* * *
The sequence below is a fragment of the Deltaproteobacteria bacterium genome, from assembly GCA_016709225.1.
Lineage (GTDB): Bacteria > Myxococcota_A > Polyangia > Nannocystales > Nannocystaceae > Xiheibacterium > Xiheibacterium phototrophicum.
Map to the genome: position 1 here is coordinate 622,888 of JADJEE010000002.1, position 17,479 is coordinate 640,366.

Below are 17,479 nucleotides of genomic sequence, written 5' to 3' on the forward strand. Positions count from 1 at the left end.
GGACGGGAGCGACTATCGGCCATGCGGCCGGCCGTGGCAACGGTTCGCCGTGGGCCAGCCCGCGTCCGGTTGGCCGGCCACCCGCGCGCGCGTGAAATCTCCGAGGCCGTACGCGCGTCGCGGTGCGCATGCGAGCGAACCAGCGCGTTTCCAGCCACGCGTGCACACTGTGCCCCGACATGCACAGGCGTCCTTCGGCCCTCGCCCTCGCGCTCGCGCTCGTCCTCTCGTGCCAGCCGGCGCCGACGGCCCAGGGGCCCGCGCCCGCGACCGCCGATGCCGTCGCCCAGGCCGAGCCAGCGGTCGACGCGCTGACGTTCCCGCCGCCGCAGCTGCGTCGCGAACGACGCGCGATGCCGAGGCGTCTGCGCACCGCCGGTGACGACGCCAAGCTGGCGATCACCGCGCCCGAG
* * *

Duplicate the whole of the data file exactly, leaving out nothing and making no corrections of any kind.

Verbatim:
The sequence below is a fragment of the Deltaproteobacteria bacterium genome, from assembly GCA_016709225.1.
Lineage (GTDB): Bacteria > Myxococcota_A > Polyangia > Nannocystales > Nannocystaceae > Xiheibacterium > Xiheibacterium phototrophicum.
Map to the genome: position 1 here is coordinate 622,888 of JADJEE010000002.1, position 17,479 is coordinate 640,366.

Below are 17,479 nucleotides of genomic sequence, written 5' to 3' on the forward strand. Positions count from 1 at the left end.
GGACGGGAGCGACTATCGGCCATGCGGCCGGCCGTGGCAACGGTTCGCCGTGGGCCAGCCCGCGTCCGGTTGGCCGGCCACCCGCGCGCGCGTGAAATCTCCGAGGCCGTACGCGCGTCGCGGTGCGCATGCGAGCGAACCAGCGCGTTTCCAGCCACGCGTGCACACTGTGCCCCGACATGCACAGGCGTCCTTCGGCCCTCGCCCTCGCGCTCGCGCTCGTCCTCTCGTGCCAGCCGGCGCCGACGGCCCAGGGGCCCGCGCCCGCGACCGCCGATGCCGTCGCCCAGGCCGAGCCAGCGGTCGACGCGCTGACGTTCCCGCCGCCGCAGCTGCGTCGCGAACGACGCGCGATGCCGAGGCGTCTGCGCACCGCCGGTGACGACGCCAAGCTGGCGATCACCGCGCCCGAG